• Of course, another classic moment in this movie is when the character we saw killed in the previous scene is quietly back at her station on the bridge.
• Mike does a very good impression of SCTV’s Ed Grimley at a couple of points.
• Segment 2 is another of those “Crow is not right in the head” segments. I think they work because Bill really commits to the concept.
• Crow is still wearing his Bellerian costume in the theater.
• Mike, channeling protective father figure Joel, covers the bots eyes during some suggestive moments.
• Segment 3 gives Mike a chance to do some nice physical comedy. He nails it.
• Servo thinks the movie is Canadian. Nope, South African.
• Another closing credits conversation.
• The final segment is not the first time the bots have bulked up. They also tried it in episode 410- HERCULES AGAINST THE MOON MEN.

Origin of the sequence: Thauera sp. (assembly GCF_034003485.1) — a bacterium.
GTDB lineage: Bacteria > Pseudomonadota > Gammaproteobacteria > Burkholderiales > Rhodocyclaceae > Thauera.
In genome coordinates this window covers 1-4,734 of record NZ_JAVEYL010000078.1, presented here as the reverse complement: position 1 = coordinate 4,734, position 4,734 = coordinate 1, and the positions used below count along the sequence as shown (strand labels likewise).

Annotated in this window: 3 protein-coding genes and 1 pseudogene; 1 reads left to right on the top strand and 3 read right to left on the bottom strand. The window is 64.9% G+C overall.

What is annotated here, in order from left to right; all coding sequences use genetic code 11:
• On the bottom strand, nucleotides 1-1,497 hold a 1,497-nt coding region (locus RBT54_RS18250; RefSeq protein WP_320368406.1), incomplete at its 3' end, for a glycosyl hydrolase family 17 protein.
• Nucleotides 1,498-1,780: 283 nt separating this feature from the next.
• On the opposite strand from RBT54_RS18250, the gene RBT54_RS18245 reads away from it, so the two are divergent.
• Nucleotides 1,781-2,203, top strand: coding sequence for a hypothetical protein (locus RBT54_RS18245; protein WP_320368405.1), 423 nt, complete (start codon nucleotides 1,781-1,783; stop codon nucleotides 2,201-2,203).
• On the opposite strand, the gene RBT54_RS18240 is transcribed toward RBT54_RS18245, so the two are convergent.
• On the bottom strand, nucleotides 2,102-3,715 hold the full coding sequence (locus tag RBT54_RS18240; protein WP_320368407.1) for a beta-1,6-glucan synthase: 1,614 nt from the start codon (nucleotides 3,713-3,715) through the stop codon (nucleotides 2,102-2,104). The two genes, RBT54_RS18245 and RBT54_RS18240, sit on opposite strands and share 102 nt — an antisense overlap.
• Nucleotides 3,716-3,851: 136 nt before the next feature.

• Cast and crew roundup: special effects guy Jerry Kitz also worked on “Soultaker.” Makeup person Debi Nichol worked on “Outlaw of Gor,” as did production designer/art director Geoff Hill. In front of the camera, John Phillip Law was also in “Danger: Diabolik” and Cameron Mitchell was in “Stranded in Space.”
• CreditsWatch: Produced & directed by Jim. This was intern Todd Severson’s first episode.
• Fave riff: “JUST STOP AND AIM, YOU IDIOTS!” Honorable mention: “She’s presenting like mandrill!”

259 Replies to “Episode guide: 820- Space Mutiny”

  1. pearliemae says: